On top of that, affordable housing enables people to receive an education or enter the workforce. “If you don’t have a house, you can’t do anything. You can’t have a job, you can’t go to school, you can’t do anything,” Brungardt commented.
Up next for Fargo Housing
Brungardt highlighted two upcoming projects for Fargo Housing.
The first is the demolition of the Lashkowitz High Rise in downtown Fargo. Residents were completely moved out of that building in February 2021. Fargo Housing has secured the services of a South Carolina-based contractor who will implode the building in either July or August. A “large abatement” of asbestos will follow, bringing the demolition cost to $5 million.
Once the high rise is torn down and the asbestos is removed, construction will begin on its replacement: a family-oriented project consisting of 100% Section 8 vouchers. It will contain 110 units of affordable housing, with one-, two- and three-bedroom residences.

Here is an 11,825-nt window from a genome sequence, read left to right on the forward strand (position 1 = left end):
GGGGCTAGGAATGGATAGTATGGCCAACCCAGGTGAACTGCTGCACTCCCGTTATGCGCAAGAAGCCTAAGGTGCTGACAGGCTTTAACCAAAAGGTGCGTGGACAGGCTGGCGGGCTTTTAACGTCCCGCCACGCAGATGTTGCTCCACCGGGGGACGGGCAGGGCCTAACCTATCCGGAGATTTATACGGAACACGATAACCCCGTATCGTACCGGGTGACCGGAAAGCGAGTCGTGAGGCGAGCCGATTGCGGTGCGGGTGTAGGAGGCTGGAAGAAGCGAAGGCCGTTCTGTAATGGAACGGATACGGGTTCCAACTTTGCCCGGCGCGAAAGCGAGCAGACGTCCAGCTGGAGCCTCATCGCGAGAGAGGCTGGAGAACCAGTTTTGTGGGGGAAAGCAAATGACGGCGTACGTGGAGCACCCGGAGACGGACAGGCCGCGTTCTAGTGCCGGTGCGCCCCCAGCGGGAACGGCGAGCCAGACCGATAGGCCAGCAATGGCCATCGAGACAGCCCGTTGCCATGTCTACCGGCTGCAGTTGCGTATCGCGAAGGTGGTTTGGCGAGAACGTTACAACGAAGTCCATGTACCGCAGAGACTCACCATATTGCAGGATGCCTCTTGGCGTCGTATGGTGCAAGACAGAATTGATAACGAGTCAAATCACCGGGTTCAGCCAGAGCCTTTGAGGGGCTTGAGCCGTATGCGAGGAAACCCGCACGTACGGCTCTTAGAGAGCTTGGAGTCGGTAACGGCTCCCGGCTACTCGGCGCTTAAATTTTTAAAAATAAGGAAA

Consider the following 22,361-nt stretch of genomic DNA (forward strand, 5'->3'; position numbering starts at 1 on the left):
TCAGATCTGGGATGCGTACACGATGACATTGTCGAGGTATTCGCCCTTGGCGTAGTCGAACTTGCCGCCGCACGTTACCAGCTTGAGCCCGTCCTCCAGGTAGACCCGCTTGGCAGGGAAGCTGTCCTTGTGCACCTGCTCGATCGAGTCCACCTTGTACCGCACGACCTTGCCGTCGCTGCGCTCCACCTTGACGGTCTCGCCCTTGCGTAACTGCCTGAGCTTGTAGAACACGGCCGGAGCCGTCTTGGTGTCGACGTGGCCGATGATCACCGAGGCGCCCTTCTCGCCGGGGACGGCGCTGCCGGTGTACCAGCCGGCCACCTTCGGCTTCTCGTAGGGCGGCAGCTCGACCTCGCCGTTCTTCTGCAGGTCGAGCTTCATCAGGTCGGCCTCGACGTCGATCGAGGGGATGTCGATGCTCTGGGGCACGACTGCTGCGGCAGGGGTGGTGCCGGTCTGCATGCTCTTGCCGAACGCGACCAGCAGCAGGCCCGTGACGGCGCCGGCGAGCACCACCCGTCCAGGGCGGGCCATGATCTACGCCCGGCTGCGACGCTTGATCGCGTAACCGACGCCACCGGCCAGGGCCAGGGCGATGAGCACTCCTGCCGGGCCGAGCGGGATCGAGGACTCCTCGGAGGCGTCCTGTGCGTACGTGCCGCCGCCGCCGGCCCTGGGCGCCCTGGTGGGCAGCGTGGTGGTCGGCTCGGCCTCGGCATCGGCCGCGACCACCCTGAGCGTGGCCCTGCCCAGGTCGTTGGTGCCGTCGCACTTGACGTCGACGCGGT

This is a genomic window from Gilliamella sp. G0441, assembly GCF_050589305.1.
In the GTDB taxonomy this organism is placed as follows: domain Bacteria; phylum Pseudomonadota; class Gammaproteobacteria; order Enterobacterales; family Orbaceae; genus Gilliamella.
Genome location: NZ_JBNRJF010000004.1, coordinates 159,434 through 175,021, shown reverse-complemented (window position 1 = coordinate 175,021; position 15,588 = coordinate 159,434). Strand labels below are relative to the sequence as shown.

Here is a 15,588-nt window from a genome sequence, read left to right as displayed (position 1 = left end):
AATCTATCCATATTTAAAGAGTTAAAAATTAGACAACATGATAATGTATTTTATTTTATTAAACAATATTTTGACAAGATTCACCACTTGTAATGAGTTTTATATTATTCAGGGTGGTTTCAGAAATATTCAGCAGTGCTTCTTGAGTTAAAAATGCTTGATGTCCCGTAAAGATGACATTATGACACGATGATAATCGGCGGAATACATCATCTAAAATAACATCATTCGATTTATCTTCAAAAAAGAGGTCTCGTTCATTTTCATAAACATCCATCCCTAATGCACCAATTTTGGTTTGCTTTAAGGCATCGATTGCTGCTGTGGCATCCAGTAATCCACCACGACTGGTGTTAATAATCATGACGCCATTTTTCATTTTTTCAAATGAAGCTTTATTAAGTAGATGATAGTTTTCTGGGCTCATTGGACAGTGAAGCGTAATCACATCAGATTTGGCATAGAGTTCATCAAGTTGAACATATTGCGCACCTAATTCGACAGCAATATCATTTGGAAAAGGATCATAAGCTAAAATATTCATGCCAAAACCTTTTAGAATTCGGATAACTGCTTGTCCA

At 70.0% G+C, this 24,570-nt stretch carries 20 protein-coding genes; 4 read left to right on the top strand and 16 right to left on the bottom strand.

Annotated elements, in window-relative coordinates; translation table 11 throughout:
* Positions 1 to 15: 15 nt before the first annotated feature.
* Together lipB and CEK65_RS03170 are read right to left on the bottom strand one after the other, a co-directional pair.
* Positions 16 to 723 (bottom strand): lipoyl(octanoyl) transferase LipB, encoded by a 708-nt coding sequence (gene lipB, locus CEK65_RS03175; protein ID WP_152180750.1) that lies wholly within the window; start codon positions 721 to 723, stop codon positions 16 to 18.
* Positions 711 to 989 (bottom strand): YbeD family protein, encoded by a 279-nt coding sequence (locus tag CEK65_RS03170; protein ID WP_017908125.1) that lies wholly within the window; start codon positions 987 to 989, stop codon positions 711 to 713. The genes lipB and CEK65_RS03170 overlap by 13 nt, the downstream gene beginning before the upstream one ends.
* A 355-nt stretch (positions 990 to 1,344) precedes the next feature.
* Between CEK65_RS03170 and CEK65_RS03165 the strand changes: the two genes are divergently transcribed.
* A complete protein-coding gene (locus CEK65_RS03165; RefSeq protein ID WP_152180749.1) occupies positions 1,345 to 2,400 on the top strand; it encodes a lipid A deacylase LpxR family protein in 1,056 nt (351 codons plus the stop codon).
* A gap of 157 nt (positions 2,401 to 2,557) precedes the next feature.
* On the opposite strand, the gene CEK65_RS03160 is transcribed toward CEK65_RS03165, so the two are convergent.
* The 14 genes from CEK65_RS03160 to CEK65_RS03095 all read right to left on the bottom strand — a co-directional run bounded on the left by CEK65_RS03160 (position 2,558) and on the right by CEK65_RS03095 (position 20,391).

Further, Fargo Housing is working with the Department of Housing and Urban Development to replace a property at the intersection of 18th St. S. and 25th Ave. S. That site currently has 14 duplexes, though Brungardt said “they’re kind of in a sad physical state.”
The duplexes will be replaced with at least 42 units, though that number could rise. “We’re going to go from 28 units of public housing to probably having 60-plus units of affordable housing,” he said.
For now, Brungardt is pleased to see Elliott Place open its doors. “When you see these people so excited about moving in here — and we had the whole gamut of income levels coming in here — some people are excited because they never had a microwave before. Even something as simple as that,” he said. “You forget how privileged many of us are.”